Focusing her study on two provinces, Smolensk and Moscow, Wynot describes the Soviet oppression and the clandestine struggles of the monks and nuns to uphold the traditions of monasticism and Orthodoxy. Their success against heavy odds enabled them to provide a counterculture to the Soviet regime. Indeed, of all the pre-1917 institutions, the Orthodox Church proved the most resilient. Why and how it managed to persevere despite the enormous hostility against it is a topic that continues to fascinate both the general public and historians.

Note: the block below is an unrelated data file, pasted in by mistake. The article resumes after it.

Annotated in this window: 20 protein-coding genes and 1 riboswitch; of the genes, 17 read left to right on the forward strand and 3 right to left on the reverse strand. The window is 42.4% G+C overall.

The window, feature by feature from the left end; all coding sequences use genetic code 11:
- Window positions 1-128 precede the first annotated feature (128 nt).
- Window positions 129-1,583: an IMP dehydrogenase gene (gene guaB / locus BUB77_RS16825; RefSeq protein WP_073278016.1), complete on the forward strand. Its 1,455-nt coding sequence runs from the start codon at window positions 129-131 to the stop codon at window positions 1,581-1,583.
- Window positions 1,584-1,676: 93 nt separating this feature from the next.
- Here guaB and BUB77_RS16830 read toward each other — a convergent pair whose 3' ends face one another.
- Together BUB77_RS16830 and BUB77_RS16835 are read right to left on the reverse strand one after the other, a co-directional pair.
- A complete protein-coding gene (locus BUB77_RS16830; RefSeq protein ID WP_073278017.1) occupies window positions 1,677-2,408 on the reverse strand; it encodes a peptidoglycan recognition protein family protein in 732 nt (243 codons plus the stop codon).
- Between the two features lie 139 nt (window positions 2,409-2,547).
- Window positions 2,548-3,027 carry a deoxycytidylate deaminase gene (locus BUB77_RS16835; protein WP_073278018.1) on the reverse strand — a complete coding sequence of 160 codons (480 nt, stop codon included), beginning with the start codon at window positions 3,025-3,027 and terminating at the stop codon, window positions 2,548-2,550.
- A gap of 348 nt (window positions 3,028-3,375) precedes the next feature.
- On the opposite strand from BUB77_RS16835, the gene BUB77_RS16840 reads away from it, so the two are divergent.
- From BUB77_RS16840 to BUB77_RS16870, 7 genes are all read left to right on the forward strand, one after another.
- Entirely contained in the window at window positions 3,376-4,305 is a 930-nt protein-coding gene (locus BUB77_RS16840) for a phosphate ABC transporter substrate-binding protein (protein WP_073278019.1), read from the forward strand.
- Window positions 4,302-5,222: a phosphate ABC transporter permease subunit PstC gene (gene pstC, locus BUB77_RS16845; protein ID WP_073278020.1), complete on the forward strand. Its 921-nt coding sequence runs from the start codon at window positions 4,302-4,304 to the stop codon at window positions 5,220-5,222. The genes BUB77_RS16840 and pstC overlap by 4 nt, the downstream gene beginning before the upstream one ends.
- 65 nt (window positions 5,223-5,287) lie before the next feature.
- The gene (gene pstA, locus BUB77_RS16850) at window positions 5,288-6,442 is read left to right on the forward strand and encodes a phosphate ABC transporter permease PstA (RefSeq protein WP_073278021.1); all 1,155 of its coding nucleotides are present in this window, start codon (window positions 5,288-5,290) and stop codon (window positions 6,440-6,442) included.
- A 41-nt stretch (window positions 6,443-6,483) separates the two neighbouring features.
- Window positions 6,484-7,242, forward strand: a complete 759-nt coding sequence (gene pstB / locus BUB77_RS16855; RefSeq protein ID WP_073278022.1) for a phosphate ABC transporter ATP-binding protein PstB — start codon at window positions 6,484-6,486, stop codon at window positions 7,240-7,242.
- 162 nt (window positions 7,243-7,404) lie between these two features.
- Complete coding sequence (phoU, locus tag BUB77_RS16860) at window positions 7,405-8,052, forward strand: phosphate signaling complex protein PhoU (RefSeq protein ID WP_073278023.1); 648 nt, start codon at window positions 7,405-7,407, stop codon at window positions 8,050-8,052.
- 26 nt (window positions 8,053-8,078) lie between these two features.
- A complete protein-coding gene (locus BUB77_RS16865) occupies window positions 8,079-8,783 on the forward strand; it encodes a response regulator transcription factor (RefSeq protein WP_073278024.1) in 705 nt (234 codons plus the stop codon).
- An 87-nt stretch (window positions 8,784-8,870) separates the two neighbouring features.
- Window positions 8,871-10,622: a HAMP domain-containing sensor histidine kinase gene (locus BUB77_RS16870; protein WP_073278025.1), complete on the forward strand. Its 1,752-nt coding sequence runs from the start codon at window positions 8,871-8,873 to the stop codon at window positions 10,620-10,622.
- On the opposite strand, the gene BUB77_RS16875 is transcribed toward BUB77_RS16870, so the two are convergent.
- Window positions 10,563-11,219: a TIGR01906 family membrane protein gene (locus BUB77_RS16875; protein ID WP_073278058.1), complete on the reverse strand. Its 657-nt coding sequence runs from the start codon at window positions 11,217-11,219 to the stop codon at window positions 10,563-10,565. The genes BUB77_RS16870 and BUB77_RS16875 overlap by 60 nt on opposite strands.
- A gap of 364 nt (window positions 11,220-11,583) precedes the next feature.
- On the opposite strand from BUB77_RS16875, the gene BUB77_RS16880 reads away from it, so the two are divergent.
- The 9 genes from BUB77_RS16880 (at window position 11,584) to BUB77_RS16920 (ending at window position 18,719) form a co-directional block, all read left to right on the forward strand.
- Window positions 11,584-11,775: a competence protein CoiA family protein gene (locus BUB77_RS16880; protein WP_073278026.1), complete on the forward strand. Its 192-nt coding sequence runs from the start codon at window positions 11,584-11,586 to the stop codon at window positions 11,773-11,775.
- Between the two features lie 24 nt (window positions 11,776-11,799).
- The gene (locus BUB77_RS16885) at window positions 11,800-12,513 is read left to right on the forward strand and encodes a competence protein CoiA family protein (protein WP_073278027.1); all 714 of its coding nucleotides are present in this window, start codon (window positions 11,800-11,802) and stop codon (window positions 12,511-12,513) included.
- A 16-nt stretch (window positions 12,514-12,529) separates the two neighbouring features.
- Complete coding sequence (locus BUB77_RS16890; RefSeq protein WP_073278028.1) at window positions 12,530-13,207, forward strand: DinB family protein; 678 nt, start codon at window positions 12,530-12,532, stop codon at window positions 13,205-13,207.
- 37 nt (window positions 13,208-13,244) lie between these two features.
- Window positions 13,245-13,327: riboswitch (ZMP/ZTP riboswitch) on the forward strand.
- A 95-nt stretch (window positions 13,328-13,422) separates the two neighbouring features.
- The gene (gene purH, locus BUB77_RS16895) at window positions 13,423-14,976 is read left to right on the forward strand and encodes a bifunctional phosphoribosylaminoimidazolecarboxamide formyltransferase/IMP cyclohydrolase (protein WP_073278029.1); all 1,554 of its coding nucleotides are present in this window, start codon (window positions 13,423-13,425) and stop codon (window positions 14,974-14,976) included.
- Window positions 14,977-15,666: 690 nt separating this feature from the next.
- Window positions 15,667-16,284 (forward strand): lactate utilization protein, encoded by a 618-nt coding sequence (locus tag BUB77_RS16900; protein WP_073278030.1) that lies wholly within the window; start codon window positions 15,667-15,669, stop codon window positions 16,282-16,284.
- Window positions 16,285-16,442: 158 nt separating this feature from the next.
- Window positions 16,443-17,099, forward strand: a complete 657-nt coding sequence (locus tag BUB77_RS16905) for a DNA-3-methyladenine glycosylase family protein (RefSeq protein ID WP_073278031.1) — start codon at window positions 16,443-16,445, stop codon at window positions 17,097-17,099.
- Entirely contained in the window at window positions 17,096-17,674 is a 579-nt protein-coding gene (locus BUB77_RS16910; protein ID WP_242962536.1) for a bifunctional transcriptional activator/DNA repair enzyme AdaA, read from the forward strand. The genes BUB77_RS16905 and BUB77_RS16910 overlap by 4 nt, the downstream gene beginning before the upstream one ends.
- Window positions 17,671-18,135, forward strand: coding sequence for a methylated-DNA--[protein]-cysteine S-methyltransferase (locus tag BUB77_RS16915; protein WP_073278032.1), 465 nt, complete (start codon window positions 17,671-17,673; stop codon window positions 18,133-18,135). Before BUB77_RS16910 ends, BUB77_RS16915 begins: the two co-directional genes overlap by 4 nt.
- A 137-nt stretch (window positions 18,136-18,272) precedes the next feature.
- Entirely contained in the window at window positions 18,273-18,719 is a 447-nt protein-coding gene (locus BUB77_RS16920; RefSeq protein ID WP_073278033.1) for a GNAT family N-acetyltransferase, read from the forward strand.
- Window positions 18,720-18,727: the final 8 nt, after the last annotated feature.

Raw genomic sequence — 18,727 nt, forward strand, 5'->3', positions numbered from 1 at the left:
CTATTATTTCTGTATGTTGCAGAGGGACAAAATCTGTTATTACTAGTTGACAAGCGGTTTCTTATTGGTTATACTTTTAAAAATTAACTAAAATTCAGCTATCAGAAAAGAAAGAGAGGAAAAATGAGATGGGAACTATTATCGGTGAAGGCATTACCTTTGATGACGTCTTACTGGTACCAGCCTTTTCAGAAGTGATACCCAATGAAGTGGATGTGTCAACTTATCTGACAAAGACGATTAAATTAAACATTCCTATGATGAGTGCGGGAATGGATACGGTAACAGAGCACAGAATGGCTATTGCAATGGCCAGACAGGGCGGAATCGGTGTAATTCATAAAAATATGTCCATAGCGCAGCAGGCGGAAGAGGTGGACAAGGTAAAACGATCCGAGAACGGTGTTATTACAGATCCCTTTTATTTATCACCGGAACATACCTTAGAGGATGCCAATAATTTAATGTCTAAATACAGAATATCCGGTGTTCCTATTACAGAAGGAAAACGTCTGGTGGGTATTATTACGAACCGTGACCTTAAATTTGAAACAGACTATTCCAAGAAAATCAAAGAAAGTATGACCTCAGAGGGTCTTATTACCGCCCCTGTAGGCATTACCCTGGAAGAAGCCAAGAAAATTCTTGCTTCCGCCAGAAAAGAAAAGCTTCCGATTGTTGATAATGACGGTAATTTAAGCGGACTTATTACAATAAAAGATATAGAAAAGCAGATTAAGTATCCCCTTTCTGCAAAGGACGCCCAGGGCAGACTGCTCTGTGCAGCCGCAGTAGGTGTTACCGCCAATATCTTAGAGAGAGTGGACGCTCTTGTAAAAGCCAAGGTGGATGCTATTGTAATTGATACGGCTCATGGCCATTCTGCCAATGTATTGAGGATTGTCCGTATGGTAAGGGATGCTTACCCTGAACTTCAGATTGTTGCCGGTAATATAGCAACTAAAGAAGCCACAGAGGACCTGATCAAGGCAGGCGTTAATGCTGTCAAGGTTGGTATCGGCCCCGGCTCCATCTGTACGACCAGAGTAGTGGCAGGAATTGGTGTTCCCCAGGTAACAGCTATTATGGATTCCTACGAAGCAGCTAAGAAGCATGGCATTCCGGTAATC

Based on previously unavailable Russian archival sources as well as written memoirs and interviews with surviving monks and nuns, Wynot analyzes the monasteries’ adaptation to the Bolshevik regime and she challenges standard Western assumptions that Communism effectively killed the Orthodox Church in Russia. She shows that in fact, the role of monks and nuns in Orthodox monasteries and convents is crucial, and they are largely responsible for the continuation of Orthodoxy in Russia following the Bolshevik revolution.
Keeping the Faith offers a wealth of new information and a new perspective that will be of interest not only to students of Russian history and communism, but also to scholars interested in church-state relations.
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Published by Texas A&M University Press